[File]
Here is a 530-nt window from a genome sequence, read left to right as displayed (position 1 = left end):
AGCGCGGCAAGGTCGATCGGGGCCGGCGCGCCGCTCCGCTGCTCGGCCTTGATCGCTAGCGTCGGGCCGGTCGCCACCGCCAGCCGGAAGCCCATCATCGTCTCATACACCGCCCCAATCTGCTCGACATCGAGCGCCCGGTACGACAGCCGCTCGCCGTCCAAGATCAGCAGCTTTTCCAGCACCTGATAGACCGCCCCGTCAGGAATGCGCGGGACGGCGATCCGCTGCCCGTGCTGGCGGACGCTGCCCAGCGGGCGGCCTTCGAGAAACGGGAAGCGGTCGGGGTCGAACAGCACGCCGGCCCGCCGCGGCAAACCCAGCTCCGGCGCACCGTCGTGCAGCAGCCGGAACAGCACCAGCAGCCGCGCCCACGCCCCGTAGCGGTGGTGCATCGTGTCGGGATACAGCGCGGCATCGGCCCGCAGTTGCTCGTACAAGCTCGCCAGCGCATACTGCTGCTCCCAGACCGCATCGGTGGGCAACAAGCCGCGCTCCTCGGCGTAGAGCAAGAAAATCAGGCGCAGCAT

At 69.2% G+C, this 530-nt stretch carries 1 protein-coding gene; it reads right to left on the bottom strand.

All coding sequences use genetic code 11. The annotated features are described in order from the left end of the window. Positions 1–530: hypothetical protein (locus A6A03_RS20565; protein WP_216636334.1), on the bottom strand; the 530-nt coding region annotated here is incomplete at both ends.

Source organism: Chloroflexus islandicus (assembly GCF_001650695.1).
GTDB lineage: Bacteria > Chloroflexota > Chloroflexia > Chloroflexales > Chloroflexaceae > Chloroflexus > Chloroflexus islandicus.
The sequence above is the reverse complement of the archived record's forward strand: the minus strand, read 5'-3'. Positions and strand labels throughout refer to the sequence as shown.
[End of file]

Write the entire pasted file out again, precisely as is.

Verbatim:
Here is a 530-nt window from a genome sequence, read left to right as displayed (position 1 = left end):
AGCGCGGCAAGGTCGATCGGGGCCGGCGCGCCGCTCCGCTGCTCGGCCTTGATCGCTAGCGTCGGGCCGGTCGCCACCGCCAGCCGGAAGCCCATCATCGTCTCATACACCGCCCCAATCTGCTCGACATCGAGCGCCCGGTACGACAGCCGCTCGCCGTCCAAGATCAGCAGCTTTTCCAGCACCTGATAGACCGCCCCGTCAGGAATGCGCGGGACGGCGATCCGCTGCCCGTGCTGGCGGACGCTGCCCAGCGGGCGGCCTTCGAGAAACGGGAAGCGGTCGGGGTCGAACAGCACGCCGGCCCGCCGCGGCAAACCCAGCTCCGGCGCACCGTCGTGCAGCAGCCGGAACAGCACCAGCAGCCGCGCCCACGCCCCGTAGCGGTGGTGCATCGTGTCGGGATACAGCGCGGCATCGGCCCGCAGTTGCTCGTACAAGCTCGCCAGCGCATACTGCTGCTCCCAGACCGCATCGGTGGGCAACAAGCCGCGCTCCTCGGCGTAGAGCAAGAAAATCAGGCGCAGCAT

At 69.2% G+C, this 530-nt stretch carries 1 protein-coding gene; it reads right to left on the bottom strand.

All coding sequences use genetic code 11. The annotated features are described in order from the left end of the window. Positions 1–530: hypothetical protein (locus A6A03_RS20565; protein WP_216636334.1), on the bottom strand; the 530-nt coding region annotated here is incomplete at both ends.

Source organism: Chloroflexus islandicus (assembly GCF_001650695.1).
GTDB lineage: Bacteria > Chloroflexota > Chloroflexia > Chloroflexales > Chloroflexaceae > Chloroflexus > Chloroflexus islandicus.
The sequence above is the reverse complement of the archived record's forward strand: the minus strand, read 5'-3'. Positions and strand labels throughout refer to the sequence as shown.